NPR logo

A Newly Conservative Supreme Court?

  • Download
  • <iframe src="https://www.npr.org/player/embed/6180004/6180005" width="100%" height="290" frameborder="0" scrolling="no" title="NPR embedded audio player">
  • Transcript
A Newly Conservative Supreme Court?

Law

A Newly Conservative Supreme Court?

A Newly Conservative Supreme Court?

  • Download
  • <iframe src="https://www.npr.org/player/embed/6180004/6180005" width="100%" height="290" frameborder="0" scrolling="no" title="NPR embedded audio player">
  • Transcript

The Supreme Court has many divisive cases on its docket for 2006-2007. J. Scott Applewhite/AP hide caption

Click: Guide to Upcoming Cases
toggle caption J. Scott Applewhite/AP

The new Supreme Court term begins with observers asking if the addition of Samuel Alito and John Roberts will lead to a string of conservative reversals of earlier opinions. With the departure of moderate justice Sandra Day O'Connor, it may now be the court that conservative politicians have been dreaming of for years.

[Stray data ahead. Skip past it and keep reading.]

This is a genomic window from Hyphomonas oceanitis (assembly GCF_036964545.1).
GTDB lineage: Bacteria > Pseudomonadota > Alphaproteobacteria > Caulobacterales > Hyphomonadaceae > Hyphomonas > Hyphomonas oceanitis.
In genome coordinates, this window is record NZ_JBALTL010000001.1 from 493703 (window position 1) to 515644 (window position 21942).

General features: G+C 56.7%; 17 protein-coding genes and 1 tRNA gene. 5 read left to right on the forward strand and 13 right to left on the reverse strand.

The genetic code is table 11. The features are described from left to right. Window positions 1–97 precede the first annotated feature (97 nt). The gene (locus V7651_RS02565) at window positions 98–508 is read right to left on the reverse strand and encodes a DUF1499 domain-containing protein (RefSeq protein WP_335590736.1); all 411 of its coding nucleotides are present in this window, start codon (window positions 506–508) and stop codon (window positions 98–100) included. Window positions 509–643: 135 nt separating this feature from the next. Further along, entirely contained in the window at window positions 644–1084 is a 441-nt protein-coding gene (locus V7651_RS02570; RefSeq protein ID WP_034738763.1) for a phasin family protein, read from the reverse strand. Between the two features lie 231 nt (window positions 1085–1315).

The first Monday in October is the traditional opening day of a new Supreme Court term. Last term, the court seemed to tread water in most of its rulings, giving only occasional hints that a conservative revolution was waiting to take off.

In fact, the conservatives were in the minority in the last term's biggest case, when the justices struck down President Bush's military tribunal system.

But many legal analysts expect the new term to be very different. The court's upcoming cases touch on the issues of abortion, affirmative action and air pollution, in addition to immigration and patent law.

While the 2006-2007 term officially begins Monday, the court will not hear arguments because of the Yom Kippur holiday. Oral arguments in the new term will begin Tuesday.

We no longer support commenting on NPR.org stories, but you can find us every day on Facebook, Twitter, email, and many other platforms. Learn more or contact us.